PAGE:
Returning to Havana, our group dove headfirst into the extraordinary cultural treasures that we sampled the first night at the Art Factory. We were treated to a private concert by Mezcla, a well-known group that combines many styles of music including jazz, rumba, rock, and African rhythms. Many of our group took advantage of a last minute impromptu visit to the famous Cuban ballet for a wonderful performance of “Don Quixote” in the exquisite Gran Teatro and afterwards to see some local music at the famous Zorra y El Cuervo Jazz Club.

Pablo Menendez & Mezcla

Pablo Menendez & Mezcla

Cuban Ballet performance of Don Quixote

Cuban Ballet performance of Don Quixote

The one time we came across turtles that was not a happy occasion was on a visit to a handicraft market. As we walked by one stall, the owner quietly mentioned she had turtleshell for sale (see photo at right). We stopped to document this illegal sale; items made from the shell of hawksbill sea turtles (incorrectly called “tortoiseshell”) are a major reason why this species is considered critically endangered. The good news is that our staff met afterwards with a local organization called “ProTortugas” who is launching a campaign to educate people about turtleshell and encourage people not to buy these items.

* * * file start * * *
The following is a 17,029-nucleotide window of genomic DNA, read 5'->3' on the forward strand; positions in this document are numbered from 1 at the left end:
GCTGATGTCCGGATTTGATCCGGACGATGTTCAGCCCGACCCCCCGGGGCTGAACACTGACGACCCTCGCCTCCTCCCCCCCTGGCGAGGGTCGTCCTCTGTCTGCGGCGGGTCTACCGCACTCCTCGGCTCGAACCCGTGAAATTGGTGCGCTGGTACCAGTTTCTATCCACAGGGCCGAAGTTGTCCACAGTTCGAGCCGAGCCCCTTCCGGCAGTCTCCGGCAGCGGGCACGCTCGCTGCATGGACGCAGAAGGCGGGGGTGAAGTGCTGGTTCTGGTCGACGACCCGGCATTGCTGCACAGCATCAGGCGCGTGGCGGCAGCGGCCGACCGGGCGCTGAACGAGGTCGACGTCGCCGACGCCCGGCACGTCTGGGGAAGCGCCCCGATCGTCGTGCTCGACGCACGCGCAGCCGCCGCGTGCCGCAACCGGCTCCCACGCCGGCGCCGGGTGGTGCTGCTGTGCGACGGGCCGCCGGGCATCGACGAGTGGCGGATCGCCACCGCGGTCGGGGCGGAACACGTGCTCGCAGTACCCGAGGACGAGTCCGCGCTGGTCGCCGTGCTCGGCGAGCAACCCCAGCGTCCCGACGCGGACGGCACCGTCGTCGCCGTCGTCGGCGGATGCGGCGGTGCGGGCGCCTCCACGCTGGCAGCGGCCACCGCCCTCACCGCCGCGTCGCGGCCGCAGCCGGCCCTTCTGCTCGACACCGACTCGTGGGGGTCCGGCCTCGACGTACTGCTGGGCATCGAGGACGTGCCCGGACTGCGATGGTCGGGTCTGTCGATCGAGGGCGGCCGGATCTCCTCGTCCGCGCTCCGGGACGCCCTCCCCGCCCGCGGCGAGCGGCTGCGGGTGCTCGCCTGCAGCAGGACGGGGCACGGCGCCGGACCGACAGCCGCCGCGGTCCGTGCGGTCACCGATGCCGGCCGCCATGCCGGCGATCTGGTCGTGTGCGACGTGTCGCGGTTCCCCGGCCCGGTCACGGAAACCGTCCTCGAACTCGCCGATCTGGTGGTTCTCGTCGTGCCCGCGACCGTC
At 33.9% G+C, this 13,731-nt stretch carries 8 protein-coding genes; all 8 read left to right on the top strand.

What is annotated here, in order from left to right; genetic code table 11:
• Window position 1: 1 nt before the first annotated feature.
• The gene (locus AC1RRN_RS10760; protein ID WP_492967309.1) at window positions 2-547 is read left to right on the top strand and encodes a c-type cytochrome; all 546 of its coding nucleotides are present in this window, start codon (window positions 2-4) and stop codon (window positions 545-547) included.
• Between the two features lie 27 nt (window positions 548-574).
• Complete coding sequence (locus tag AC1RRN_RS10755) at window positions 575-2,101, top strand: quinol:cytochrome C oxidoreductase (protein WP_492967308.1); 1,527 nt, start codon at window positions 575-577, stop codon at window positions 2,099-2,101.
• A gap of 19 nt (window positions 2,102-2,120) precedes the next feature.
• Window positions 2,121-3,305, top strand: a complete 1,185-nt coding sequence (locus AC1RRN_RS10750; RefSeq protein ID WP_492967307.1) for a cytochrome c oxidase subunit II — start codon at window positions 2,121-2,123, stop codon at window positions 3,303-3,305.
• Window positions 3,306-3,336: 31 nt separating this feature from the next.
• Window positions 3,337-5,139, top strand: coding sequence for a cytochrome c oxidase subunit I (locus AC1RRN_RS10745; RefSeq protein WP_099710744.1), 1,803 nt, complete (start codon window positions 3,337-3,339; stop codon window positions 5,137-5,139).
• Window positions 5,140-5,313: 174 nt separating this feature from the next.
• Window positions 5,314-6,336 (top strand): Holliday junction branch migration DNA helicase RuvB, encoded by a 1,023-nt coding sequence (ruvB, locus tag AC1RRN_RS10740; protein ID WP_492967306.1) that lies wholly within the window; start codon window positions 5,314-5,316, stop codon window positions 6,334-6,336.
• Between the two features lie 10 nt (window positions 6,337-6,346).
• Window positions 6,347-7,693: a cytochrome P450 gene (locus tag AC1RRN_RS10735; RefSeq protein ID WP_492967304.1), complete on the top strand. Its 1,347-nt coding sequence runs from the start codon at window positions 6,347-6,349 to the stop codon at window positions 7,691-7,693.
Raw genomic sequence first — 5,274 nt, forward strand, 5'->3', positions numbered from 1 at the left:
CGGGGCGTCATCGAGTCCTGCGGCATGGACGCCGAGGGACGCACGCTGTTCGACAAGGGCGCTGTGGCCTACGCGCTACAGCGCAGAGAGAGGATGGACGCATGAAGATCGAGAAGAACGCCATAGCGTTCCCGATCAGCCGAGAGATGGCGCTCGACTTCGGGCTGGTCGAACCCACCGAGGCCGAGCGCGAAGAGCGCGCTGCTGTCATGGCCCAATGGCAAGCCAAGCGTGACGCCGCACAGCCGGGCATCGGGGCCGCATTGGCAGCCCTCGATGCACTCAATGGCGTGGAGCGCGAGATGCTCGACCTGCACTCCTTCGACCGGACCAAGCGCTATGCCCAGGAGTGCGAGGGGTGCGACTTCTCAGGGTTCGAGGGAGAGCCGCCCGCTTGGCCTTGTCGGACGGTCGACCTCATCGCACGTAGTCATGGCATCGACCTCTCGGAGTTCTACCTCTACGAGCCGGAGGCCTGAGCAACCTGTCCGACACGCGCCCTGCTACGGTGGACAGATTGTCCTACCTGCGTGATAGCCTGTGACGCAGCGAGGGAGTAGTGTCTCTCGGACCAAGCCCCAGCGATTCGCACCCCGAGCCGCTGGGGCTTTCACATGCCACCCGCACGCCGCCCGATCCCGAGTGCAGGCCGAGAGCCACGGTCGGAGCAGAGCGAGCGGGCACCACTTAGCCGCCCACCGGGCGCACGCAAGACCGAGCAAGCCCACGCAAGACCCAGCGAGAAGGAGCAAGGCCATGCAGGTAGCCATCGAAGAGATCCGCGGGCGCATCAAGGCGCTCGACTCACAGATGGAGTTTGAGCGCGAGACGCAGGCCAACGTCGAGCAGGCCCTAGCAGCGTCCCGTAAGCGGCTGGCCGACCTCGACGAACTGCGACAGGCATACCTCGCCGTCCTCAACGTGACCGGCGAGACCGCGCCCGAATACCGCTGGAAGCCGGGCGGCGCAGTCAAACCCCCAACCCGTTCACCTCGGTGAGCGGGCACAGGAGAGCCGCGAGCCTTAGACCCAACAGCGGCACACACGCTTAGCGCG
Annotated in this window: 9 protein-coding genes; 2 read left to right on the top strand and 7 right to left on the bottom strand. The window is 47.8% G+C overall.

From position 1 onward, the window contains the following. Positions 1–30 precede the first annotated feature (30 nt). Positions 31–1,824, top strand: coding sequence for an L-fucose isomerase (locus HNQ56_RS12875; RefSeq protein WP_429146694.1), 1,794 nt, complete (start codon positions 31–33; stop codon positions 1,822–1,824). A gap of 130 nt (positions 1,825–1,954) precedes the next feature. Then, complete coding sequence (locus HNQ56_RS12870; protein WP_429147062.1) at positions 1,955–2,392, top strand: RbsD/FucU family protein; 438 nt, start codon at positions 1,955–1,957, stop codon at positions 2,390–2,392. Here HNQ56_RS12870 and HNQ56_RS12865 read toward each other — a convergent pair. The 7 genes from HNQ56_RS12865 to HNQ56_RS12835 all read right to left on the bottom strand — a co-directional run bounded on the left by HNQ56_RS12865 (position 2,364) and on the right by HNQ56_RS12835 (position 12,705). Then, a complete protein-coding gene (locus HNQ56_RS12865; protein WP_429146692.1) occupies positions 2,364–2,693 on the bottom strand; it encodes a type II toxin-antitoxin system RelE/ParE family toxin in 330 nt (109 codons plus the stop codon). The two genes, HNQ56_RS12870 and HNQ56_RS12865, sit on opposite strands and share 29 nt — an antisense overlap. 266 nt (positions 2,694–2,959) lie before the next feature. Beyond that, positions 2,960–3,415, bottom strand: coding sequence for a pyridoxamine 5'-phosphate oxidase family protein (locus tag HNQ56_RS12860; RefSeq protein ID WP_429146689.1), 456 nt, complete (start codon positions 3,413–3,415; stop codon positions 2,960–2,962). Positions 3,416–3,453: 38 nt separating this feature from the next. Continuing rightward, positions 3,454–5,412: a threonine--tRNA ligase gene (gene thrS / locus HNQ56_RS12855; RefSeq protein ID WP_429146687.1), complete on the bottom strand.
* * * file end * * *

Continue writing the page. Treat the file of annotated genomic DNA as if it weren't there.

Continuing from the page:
Fan made from hawksbill turtle shell for sale in Havana

Fan made from hawksbill turtle shell for sale in Havana

Seeing these items for sale was sad but only serves to remind us why we do these trips and reinforces our need to take people to Cuba to work with sea turtles. By partnering with great organizations like CMRC and INSTEC, we can not only provide important financial support for conservation efforts but also help to educate travelers about wildlife-friendly shopping while there.